Rock and roll in the 1950s was defined by a driving backbeat, heavy guitars, and lyrical themes that glorified youthful rebellion. Few of Orbison's recordings have these characteristics. The structure and themes of his songs defied convention, and his much-praised voice and performance style were unlike any other in rock and roll.[according to whom?] Many of his contemporaries compared his music with that of classically trained musicians, although he never mentioned any classical music influences. Peter Lehman summarized it, writing, "He achieved what he did not by copying classical music but by creating a unique form of popular music that drew upon a wide variety of music popular during his youth." Orbison was known as "the Caruso of Rock" and "the Big O".
Roys Boys LLC, a Nashville-based company founded by Orbison's sons to administer their father's catalog and safeguard his legacy, announced a November 16, 2018, release of Unchained Melodies: Roy Orbison with the Royal Philharmonic Orchestra album as well as an autumn 2018 Roy Orbison Hologram tour called In Dreams: Roy Orbison in Concert.
Music critic Dave Marsh wrote that Orbison's compositions "define a world unto themselves more completely than any other body of work in pop music". Orbison's music, like the man himself, has been described as timeless, diverting from contemporary rock and roll and bordering on the eccentric, within a hair's breadth of being weird. Peter Watrous, writing for the New York Times, declared in a concert review, "He has perfected an odd vision of popular music, one in which eccentricity and imagination beat back all the pressures toward conformity".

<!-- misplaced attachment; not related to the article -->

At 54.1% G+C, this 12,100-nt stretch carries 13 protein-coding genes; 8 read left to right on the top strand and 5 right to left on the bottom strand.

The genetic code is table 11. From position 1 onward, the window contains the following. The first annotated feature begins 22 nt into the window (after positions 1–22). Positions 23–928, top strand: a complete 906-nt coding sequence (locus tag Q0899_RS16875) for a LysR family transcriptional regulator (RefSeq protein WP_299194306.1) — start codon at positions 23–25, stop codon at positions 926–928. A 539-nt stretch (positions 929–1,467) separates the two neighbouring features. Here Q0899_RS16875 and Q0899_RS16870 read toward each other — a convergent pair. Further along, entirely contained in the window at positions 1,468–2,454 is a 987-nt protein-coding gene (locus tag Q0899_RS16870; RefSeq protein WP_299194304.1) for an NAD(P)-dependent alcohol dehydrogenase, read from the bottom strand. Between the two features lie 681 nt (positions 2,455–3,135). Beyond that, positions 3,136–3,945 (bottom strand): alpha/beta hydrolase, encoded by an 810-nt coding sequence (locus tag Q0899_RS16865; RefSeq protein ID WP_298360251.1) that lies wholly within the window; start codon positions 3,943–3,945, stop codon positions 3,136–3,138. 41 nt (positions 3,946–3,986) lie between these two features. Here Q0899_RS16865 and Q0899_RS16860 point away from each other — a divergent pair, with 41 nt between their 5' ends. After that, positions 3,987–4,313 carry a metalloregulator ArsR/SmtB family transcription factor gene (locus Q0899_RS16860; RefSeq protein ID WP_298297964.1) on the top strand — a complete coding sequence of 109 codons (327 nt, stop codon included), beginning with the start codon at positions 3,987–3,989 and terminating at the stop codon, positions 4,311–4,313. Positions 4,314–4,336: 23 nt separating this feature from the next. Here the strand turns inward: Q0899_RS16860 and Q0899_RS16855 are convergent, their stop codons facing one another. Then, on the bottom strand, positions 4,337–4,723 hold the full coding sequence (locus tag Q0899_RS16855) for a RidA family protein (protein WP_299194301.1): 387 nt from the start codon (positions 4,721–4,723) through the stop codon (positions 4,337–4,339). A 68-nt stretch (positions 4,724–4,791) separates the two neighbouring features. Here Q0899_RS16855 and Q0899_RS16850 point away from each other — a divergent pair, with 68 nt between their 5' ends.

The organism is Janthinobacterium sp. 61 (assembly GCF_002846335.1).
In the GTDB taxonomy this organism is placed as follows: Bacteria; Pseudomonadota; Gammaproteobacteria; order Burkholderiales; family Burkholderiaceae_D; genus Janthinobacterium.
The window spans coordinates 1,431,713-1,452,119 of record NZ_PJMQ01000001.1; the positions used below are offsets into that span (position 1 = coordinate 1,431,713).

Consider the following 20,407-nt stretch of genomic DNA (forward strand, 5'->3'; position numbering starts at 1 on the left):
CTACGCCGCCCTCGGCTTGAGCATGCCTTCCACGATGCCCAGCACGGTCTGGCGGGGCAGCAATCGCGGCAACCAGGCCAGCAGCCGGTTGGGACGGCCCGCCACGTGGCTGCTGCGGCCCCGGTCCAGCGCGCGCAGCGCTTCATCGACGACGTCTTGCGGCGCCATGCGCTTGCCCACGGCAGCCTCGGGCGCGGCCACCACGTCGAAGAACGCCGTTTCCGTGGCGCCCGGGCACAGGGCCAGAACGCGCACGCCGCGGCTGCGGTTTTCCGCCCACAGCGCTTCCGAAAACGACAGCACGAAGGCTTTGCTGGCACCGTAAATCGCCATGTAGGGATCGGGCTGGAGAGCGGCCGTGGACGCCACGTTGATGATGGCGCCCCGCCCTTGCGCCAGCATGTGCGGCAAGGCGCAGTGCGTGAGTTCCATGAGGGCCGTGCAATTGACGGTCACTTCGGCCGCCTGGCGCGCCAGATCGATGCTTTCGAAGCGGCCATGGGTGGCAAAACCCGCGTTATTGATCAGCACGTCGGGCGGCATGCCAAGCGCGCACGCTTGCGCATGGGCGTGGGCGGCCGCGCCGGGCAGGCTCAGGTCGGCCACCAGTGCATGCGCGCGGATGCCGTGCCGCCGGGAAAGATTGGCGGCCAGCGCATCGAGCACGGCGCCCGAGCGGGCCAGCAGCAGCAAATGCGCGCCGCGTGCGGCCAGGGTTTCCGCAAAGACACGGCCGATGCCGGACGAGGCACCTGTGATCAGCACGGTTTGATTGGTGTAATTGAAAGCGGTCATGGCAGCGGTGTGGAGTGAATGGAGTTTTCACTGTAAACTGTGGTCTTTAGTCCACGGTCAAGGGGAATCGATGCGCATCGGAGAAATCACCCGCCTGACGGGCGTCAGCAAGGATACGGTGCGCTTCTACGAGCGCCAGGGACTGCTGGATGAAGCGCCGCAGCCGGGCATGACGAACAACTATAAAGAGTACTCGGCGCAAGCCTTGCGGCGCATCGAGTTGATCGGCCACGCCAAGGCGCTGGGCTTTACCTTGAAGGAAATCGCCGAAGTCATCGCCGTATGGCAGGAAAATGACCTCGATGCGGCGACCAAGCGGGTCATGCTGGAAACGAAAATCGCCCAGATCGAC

In the 1960s, Orbison refused to splice edits of songs together and insisted on recording them in single takes with all the instruments and singers together. The only convention Orbison followed in his most popular songs is the time limit for radio fare in pop songs. Otherwise, each seems to follow a separate structure. Using the standard 32-bar form for verses and choruses, normal pop songs followed the verse-chorus-verse-chorus-bridge-verse-chorus structure. Where A represents the verse, B represents the chorus, and C the bridge, most pop songs can be represented by A-B-A-B-C-A-B, like "Ooby Dooby" and "Claudette". Orbison's "In Dreams" was a song in seven movements that can be represented as Intro-A-B-C-D-E-F; no sections are repeated. In "Running Scared", however, the entire song repeats to build suspense to a final climax, to be represented as A-A-A-A-B. "Crying" is more complex, changing parts toward the end to be represented as A-B-C-D-E-F-A-B'-C'-D'-E'-F'. Although Orbison recorded and wrote standard structure songs before "Only the Lonely", he claimed never to have learned how to write them:
I'm sure we had to study composition or something like that at school, and they'd say 'This is the way you do it,' and that's the way I would have done it, so being blessed again with not knowing what was wrong or what was right, I went on my own way. ... So the structure sometimes has the chorus at the end of the song, and sometimes there is no chorus, it just goes ... But that's always after the fact—as I'm writing, it all sounds natural and in sequence to me."— Roy Orbison
Elton John's songwriting partner and main lyricist Bernie Taupin wrote that Orbison's songs always made "radical left turns", and k.d. lang declared that good songwriting comes from being constantly surprised, such as how the entirety of "Running Scared" eventually depends on the final note, one word. Some of the musicians who worked with Orbison were confounded by what he asked them to do. The Nashville session guitarist Jerry Kennedy stated, "Roy went against the grain. The first time you'd hear something, it wouldn't sound right. But after a few playbacks, it would start to grow on you."